Like many people, when Chelsea Freeman first noticed a change in her bowel habits, she didn’t think much of it. After all, everyone experiences diarrhea or stomach cramps from time to time, and it’s not hard to think of a possible culprit: too much candy, food poisoning from last night’s takeout, etc.
“In the beginning, I started to just think it was my period,” says Freeman, who has ulcerative colitis (UC). “I was seeing blood in my stool, and I would brush it off.”
But that theory could only work for so long. The period theory can only only make sense for a few days (four to seven days, to be exact), and Freeman’s symptoms were much too severe to blamed on a menstrual cycle. “One day, I looked in the toilet and it was completely red,” recalls Freeman. “I was going to the bathroom 15 to 20 times a day.”
Freeman experienced aggressive-onset UC, which is not necessarily unusual for a young adult. According to a 2011 study in Gastroenterology & Hepatology, both UC and Crohn’s disease (another type of inflammatory bowel disease) are more likely to be severe and cause complications when presenting in patients under 40—and even more so for those under 20.
Within a few months, Freeman saw a gastroenterologist (a physician who specializes in digestive disorders) and had a colonoscopy. This procedure revealed inflammation and ulcers throughout the entire colon, and the doctor diagnosed her with pancolitis—UC that affects the entire length of the large intestine. (Learn more about the types of UC here.)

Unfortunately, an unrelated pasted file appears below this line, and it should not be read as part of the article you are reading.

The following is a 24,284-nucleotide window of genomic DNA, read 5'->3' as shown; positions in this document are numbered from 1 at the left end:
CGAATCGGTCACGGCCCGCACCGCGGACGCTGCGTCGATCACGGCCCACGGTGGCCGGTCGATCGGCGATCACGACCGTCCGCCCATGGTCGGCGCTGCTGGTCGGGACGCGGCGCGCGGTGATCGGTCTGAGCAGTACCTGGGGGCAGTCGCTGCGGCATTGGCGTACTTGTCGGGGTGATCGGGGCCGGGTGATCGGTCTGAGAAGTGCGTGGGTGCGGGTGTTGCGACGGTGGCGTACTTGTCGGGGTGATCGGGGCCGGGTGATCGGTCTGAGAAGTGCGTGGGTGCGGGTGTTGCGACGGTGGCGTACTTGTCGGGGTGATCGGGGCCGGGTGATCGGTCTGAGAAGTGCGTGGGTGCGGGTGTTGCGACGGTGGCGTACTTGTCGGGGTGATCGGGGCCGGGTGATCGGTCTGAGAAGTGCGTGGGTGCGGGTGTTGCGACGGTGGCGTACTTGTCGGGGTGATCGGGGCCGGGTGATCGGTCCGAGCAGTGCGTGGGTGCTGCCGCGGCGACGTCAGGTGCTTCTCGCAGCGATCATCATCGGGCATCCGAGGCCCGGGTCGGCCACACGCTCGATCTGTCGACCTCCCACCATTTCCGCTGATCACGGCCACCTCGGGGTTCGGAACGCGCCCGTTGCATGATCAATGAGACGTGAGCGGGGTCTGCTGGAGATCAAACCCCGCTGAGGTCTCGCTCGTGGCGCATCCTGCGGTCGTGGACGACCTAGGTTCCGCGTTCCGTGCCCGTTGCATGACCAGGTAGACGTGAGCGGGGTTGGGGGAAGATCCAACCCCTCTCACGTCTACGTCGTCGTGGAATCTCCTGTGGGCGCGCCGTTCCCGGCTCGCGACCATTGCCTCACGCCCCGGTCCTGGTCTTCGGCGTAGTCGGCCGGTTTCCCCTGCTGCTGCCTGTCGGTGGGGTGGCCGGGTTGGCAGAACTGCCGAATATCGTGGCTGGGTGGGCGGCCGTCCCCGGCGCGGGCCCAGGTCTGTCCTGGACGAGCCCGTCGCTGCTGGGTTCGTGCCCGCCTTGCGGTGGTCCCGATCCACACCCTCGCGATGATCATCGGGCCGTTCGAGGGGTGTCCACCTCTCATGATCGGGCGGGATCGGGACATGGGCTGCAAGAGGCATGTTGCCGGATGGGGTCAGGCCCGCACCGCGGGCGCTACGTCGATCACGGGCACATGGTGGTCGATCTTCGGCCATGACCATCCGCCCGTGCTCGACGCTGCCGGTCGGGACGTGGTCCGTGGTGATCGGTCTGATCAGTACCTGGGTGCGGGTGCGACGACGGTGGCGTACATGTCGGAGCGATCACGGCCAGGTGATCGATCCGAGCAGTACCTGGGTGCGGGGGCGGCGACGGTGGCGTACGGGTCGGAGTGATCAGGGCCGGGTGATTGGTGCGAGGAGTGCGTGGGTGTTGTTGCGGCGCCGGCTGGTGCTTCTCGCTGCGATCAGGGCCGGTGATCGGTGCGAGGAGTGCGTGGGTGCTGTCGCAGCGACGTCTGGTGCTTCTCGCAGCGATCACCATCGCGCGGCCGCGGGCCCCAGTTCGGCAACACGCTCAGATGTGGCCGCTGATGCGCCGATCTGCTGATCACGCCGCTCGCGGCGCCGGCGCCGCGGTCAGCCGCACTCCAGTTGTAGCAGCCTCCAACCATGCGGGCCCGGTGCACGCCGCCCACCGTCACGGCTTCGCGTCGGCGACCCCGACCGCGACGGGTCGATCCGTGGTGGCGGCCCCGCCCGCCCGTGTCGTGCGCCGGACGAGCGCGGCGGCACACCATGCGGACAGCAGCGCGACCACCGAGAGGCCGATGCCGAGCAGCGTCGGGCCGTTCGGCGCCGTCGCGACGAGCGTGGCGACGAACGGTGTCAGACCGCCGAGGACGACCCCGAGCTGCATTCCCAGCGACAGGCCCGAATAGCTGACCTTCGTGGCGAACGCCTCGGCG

According to the aforementioned 2011 study, pancolitis is associated with more symptoms, a heightened risk of needing a colectomy (surgical removal of the colon), and an increased risk of developing colon cancer. Here are other possible complications of UC.
“That was very jarring,” says Freeman about learning her diagnosis. “[UC] was never something I had even heard of before.”
While UC can be managed, and about half of patients are in remission from symptoms during any given year, Freeman’s experience was different. Even after trying “every treatment on the market,” her UC only seemed to get worse. She was experiencing fatigue, having trouble sleeping, and dealing with anemia due to the blood loss.
“There are some people who have a more chronic issue going on. Those people have a problem where the medications just are not working for them,” says Todd B. Linden, MD, gastroenterologist. “Sometimes we say the best thing you to do is just to take the colon out completely and be done with all this.”
And that’s exactly what Freeman decided to do: an elective colectomy.
About 23 to 45 percent of people with UC eventually choose to have surgery, according to the Crohn’s and Colitis Foundation. Fortunately, for the majority of people with UC, standard treatments are sufficient to reach and maintain remission—a period of no symptoms. Learn more about treating ulcerative colitis here.